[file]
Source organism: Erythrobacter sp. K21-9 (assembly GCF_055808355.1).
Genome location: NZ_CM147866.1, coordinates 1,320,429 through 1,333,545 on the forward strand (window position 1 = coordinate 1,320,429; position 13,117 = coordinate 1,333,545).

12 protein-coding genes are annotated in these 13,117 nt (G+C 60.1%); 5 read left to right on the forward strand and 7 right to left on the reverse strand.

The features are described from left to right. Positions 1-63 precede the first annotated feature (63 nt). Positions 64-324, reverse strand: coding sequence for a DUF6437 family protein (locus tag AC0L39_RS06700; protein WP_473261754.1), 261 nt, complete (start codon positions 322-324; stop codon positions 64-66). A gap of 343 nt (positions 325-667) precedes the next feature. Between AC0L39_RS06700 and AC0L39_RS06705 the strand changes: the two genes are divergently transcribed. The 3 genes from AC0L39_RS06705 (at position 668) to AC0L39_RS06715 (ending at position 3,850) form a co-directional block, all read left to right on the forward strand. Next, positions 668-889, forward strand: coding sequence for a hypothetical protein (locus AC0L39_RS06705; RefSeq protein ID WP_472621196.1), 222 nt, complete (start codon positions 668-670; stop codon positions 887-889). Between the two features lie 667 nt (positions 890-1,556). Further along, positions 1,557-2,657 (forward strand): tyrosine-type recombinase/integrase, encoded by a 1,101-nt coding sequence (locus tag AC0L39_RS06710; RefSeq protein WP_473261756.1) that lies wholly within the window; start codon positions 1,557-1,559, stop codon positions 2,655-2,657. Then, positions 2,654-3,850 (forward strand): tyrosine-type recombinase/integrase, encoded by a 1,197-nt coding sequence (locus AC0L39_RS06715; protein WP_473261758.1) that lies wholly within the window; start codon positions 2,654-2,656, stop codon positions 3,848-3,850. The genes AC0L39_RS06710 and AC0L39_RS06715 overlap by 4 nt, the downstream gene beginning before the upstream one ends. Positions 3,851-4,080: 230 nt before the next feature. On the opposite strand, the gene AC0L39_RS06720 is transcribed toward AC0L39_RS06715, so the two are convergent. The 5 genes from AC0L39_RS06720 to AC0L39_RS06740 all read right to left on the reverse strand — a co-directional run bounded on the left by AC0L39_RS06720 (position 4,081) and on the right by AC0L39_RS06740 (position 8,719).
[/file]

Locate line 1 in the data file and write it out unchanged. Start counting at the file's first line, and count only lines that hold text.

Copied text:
Source organism: Erythrobacter sp. K21-9 (assembly GCF_055808355.1).